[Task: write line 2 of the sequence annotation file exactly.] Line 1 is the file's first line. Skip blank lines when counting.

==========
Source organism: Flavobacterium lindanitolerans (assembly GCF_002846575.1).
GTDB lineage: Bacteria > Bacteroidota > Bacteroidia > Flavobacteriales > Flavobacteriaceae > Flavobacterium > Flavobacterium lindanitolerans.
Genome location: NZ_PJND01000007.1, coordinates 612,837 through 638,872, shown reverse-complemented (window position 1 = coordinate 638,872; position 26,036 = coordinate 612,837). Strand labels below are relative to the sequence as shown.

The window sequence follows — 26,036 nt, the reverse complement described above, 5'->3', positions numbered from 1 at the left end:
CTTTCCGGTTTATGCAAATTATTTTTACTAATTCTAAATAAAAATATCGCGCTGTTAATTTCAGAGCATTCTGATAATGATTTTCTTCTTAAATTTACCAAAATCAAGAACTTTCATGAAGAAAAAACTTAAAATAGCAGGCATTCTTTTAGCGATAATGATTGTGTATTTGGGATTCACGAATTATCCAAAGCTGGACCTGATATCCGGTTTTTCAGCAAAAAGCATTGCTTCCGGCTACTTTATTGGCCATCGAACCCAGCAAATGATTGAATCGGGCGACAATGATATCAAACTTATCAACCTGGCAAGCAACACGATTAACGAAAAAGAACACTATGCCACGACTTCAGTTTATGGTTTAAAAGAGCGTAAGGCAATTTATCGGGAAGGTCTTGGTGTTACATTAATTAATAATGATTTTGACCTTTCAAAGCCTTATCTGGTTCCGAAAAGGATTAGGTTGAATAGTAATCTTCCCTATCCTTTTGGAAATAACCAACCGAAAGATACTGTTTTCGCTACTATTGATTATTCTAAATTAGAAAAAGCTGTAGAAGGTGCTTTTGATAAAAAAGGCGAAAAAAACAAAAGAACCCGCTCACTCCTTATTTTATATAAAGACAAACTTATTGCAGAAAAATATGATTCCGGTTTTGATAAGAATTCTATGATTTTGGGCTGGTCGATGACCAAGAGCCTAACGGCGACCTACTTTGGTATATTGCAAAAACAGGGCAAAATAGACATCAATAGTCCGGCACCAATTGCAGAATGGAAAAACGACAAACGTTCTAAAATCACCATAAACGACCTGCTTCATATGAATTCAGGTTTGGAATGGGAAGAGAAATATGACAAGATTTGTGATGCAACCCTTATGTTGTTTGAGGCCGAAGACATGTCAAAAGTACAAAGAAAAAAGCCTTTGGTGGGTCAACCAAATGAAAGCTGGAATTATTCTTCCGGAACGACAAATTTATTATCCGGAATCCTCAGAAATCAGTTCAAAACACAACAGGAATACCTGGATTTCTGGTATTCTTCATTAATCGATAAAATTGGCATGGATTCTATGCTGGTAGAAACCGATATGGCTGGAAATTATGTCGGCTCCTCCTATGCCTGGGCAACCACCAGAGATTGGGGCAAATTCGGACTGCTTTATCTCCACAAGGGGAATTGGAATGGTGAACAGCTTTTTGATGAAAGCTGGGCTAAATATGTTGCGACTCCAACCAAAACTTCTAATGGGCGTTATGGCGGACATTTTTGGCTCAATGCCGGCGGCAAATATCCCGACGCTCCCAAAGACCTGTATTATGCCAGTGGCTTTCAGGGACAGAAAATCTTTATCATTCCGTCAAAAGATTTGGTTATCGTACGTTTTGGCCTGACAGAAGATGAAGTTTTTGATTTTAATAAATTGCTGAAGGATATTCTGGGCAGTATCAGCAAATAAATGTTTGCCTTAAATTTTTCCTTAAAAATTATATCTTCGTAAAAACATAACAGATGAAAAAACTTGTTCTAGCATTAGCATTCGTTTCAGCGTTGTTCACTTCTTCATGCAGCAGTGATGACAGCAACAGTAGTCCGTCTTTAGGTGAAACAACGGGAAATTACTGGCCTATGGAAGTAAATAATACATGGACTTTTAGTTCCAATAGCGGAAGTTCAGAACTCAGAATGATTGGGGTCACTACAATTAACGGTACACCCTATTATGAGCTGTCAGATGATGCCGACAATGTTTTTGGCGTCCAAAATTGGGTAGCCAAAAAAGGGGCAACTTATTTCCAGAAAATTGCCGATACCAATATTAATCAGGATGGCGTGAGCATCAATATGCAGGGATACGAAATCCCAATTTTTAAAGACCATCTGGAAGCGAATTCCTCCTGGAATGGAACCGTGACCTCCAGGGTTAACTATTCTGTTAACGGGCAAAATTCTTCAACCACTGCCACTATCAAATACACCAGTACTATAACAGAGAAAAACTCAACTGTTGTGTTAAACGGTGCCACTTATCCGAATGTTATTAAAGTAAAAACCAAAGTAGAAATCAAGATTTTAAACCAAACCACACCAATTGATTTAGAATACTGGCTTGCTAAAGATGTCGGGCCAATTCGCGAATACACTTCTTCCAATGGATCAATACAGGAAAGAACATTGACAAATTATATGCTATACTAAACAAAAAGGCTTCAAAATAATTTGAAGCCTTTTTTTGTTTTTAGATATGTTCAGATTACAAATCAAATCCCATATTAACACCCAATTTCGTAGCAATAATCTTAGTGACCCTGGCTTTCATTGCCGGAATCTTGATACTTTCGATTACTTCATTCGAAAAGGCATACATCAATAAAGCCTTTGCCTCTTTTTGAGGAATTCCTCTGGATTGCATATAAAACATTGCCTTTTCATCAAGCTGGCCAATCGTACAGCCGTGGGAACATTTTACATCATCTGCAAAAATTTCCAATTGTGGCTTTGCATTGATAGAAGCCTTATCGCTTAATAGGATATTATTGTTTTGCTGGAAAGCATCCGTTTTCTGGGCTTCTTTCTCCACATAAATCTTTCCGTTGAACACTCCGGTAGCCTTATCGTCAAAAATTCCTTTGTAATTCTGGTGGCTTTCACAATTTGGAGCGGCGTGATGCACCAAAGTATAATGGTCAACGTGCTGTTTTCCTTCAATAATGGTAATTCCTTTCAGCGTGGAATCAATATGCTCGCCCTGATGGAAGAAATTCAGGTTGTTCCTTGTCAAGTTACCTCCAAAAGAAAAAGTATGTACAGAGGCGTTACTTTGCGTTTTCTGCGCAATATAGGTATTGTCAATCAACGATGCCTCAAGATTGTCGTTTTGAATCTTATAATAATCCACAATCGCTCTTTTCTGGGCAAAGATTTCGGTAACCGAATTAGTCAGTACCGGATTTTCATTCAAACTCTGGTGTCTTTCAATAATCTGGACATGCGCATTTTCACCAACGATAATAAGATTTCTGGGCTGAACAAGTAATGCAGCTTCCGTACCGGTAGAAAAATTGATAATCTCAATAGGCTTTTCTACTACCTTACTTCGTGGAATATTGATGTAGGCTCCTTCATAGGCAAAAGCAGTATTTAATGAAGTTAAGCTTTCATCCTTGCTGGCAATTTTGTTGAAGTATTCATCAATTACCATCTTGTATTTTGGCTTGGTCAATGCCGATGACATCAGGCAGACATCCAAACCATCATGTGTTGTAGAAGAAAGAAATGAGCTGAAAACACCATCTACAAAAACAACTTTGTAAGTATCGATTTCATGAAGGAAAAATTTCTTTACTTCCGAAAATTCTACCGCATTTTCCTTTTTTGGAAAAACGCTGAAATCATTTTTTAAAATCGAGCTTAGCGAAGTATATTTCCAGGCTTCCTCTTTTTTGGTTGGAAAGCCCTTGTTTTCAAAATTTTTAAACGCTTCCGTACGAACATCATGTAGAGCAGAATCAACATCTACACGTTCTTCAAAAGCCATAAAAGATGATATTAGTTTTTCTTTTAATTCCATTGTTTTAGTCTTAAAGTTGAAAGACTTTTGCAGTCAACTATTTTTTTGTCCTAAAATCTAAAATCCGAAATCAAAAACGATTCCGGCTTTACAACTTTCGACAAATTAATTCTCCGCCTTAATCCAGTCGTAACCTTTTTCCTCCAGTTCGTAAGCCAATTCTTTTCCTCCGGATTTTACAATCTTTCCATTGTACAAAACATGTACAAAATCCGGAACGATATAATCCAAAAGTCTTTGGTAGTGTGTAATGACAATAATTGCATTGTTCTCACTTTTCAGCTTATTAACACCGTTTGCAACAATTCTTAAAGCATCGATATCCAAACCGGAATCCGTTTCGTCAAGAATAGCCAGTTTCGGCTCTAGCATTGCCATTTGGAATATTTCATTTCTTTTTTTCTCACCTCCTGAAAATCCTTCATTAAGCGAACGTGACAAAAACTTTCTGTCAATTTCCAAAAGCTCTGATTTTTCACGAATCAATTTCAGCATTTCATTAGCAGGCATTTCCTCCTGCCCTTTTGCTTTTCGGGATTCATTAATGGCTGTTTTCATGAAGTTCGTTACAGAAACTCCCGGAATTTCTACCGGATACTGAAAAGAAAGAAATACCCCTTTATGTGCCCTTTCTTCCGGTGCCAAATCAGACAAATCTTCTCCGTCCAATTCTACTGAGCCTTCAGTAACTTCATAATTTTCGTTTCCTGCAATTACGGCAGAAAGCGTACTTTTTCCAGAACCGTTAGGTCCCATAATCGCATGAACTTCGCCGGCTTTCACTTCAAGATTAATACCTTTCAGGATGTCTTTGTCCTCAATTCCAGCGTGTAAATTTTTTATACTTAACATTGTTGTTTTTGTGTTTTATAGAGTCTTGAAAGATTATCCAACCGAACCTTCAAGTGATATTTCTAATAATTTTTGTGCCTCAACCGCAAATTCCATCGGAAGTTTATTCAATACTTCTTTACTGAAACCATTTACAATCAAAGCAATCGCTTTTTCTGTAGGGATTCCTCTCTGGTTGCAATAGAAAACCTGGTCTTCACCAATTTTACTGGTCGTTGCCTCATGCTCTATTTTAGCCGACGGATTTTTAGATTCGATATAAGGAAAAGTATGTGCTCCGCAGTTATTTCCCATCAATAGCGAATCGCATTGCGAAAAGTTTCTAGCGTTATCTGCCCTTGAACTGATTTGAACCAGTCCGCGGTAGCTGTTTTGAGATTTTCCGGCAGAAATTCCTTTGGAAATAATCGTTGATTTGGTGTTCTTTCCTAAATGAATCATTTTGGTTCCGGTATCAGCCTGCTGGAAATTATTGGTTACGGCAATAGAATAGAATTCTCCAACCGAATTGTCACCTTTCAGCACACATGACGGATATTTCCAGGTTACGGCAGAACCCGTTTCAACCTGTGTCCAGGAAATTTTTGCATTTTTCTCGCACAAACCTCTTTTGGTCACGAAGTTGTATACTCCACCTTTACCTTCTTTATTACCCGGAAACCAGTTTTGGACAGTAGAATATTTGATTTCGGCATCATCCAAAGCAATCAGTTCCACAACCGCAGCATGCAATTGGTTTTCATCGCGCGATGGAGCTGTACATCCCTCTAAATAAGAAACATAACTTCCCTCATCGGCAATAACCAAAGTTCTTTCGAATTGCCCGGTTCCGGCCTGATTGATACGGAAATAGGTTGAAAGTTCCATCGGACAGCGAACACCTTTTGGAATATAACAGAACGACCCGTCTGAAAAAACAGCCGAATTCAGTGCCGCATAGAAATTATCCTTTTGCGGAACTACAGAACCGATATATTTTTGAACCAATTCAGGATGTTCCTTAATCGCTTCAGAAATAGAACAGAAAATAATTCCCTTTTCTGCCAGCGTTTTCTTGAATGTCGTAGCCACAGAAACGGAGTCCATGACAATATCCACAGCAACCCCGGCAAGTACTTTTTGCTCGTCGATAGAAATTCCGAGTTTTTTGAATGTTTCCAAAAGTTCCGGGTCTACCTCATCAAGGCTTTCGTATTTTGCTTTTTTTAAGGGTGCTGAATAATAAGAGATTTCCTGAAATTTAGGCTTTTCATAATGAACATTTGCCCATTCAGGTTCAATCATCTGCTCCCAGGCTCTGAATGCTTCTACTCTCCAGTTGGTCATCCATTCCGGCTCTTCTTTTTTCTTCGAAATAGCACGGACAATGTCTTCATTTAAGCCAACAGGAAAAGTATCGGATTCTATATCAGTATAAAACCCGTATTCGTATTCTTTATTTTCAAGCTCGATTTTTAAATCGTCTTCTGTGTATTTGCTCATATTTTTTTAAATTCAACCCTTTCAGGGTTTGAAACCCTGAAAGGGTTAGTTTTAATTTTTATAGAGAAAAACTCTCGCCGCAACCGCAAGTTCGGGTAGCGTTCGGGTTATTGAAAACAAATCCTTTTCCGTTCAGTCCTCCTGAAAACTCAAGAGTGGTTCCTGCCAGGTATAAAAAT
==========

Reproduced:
GTDB lineage: Bacteria > Bacteroidota > Bacteroidia > Flavobacteriales > Flavobacteriaceae > Flavobacterium > Flavobacterium lindanitolerans.